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A Bone to Pick

The Good and Bad News About Food

By Mark Bittman
12-minute read
Audio available
A Bone to Pick: The Good and Bad News About Food by Mark Bittman

A Bone to Pick (2015), a compilation of articles originally published in the New York Times, outlines the systemic problems in the American food industry. It lays out the governmental and agricultural problems that are holding the industry back – and harming us and our planet in the process.

  • Health and nutrition enthusiasts
  • Those wanting to lead a healthier lifestyle
  • People interested in sociology, economics or agriculture

Mark Bittman is a writer for the New York Times and New York Times Magazine. He's written a number of bestselling books, including How to Cook Everything and VB6.

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A Bone to Pick

The Good and Bad News About Food

By Mark Bittman
  • Read in 12 minutes
  • Audio & text available
  • Contains 7 key ideas
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A Bone to Pick: The Good and Bad News About Food by Mark Bittman
Synopsis

A Bone to Pick (2015), a compilation of articles originally published in the New York Times, outlines the systemic problems in the American food industry. It lays out the governmental and agricultural problems that are holding the industry back – and harming us and our planet in the process.

Key idea 1 of 7

Changes in the food industry could have a major impact on many pressing global issues.

Did you know there's enough food in the world to feed everyone? And yet, roughly one billion people don't have enough to eat. This problem isn't caused by a lack of food – it's caused by our flawed agricultural system. In fact, a third of all the calories we produce go into feeding animals; another third is wasted in the production process; and five percent goes into fuel processing.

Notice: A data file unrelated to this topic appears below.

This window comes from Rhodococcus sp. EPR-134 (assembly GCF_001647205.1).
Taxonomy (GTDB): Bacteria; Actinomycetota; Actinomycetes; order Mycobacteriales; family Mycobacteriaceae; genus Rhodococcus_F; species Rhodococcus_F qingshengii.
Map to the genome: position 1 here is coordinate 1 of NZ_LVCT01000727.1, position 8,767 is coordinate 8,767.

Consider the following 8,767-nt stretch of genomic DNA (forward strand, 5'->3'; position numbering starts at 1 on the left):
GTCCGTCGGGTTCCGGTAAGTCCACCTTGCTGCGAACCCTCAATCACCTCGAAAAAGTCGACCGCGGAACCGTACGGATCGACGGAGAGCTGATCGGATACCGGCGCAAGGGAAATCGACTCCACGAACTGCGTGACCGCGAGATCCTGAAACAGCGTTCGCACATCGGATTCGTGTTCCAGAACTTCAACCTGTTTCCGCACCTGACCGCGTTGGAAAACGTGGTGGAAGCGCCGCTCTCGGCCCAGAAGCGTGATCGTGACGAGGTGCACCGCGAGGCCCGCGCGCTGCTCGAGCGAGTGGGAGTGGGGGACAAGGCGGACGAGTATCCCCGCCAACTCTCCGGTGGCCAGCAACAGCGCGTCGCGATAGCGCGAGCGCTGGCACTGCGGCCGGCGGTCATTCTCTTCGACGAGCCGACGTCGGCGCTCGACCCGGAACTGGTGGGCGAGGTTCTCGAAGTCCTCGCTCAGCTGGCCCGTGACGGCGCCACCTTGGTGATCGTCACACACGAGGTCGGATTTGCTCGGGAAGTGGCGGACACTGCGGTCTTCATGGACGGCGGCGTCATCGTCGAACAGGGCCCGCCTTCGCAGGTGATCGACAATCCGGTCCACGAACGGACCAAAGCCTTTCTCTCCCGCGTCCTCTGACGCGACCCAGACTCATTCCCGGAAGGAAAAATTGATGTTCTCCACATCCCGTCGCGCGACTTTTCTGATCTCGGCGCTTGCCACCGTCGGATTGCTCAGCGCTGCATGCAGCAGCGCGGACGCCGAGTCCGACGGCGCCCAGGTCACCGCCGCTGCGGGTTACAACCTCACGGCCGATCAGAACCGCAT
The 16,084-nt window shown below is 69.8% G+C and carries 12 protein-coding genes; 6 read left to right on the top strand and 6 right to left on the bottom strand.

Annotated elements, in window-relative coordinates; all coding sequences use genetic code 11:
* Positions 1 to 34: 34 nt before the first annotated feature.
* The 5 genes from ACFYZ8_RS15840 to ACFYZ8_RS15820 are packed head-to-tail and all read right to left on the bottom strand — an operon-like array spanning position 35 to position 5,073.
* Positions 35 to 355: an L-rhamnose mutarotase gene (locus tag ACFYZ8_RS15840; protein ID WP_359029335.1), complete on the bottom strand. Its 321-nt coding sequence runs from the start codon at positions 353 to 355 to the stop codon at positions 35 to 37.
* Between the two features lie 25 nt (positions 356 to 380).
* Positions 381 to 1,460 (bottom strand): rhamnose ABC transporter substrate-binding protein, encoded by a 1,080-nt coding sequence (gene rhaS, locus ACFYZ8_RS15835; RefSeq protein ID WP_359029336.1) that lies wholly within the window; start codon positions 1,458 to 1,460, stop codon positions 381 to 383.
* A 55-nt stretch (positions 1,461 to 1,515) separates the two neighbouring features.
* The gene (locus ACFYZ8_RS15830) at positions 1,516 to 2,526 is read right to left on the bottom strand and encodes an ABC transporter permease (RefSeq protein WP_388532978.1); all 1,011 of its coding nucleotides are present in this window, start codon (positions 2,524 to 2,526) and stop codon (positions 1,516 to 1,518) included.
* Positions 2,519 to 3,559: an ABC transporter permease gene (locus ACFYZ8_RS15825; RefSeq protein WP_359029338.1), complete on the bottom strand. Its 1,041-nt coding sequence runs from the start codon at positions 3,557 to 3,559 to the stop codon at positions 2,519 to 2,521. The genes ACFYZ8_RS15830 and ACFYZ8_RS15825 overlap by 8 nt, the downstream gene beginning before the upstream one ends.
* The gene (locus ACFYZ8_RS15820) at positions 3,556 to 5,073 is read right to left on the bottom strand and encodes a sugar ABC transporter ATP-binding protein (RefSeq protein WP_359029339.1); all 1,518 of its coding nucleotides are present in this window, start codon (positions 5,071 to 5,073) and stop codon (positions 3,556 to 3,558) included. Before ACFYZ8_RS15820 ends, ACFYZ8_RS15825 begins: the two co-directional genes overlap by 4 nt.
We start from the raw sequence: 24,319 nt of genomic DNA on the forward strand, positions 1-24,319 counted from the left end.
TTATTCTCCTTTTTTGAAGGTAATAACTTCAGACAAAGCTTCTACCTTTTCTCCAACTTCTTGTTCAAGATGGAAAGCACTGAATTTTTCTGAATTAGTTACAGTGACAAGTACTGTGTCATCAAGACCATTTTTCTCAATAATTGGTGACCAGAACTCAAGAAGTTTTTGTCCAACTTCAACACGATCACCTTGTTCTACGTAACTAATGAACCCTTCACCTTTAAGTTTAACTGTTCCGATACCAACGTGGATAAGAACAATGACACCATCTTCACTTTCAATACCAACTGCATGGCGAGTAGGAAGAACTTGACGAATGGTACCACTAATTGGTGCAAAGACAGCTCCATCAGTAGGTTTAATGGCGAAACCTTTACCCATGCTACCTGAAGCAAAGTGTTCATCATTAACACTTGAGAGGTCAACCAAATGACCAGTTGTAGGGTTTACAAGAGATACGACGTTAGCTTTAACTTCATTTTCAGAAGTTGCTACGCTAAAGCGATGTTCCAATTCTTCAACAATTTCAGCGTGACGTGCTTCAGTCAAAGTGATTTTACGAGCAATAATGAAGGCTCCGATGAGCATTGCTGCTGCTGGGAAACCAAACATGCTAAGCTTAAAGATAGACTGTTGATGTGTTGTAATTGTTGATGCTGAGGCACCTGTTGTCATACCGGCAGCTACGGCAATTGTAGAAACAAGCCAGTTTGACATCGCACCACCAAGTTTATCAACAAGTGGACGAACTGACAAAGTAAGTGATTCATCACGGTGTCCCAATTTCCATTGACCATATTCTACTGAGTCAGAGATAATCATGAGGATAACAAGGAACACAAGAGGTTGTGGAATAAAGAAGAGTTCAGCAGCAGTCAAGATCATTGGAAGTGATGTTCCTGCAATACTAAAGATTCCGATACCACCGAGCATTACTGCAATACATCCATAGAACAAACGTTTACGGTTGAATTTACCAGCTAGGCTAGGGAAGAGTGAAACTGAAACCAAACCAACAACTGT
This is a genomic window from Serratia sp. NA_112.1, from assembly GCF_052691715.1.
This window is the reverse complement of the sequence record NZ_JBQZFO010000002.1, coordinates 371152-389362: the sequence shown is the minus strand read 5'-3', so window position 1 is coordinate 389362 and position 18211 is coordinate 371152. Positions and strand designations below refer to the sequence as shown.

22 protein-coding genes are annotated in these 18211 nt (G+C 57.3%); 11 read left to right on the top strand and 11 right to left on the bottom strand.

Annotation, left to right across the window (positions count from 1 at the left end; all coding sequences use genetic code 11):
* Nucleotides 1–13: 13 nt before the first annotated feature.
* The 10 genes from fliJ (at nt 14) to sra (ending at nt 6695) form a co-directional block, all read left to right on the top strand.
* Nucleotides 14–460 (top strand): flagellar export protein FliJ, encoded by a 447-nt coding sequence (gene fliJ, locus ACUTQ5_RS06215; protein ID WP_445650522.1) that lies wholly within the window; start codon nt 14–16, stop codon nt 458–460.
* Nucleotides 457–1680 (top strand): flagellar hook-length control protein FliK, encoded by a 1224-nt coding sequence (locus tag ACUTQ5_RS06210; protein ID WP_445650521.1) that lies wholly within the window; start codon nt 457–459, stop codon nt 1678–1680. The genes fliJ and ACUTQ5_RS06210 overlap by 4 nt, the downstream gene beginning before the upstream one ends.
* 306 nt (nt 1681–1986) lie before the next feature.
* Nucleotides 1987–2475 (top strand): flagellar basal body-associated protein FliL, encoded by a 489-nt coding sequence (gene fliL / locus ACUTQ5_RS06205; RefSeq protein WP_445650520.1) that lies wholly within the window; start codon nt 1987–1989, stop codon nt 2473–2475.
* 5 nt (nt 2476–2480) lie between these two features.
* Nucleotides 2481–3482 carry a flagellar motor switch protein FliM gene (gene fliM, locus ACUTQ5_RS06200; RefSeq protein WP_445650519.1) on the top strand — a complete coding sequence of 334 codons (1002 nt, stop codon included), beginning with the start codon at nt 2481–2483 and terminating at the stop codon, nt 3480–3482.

There might be a solution, however. It’s called agroecology, and it’s a combination of ecology and agriculture.

Crop rotation, the planting schedule for a set of crops, is a prime example of a process agroecology could improve. Imagine you have two plots of land. In Plot One, during one year, you plant soybeans; the following year, you plant corn. In Plot Two, you also plant soybeans in the first and corn in the second year, but then you switch to oats in the third year, before going back to soybeans in the fourth.

Plot Two would have a higher yield, because biodiversity enriches the soil. If you added alfalfa into the rotation, the yield would become even greater.

So we need to make it standard practice for farms to include more crops in their crop rotations, so that we can produce more efficiently.

But what if you don’t own a farm? You can still make a difference in the global food industry. How? Stop buying imported fruits and vegetables.

There's no reason to buy asparagus from Peru in December. Because of it must be transported a great distance, that asparagus leaves a much greater carbon footprint than local vegetables.

Buy your products from local farmers' markets instead. Eat foods that are in season. If you can, change your lawn into a garden and start growing your own vegetables and kitchen herbs. By decreasing its dependence on imported fruits and vegetables, the US would greatly further the fight against global warming.

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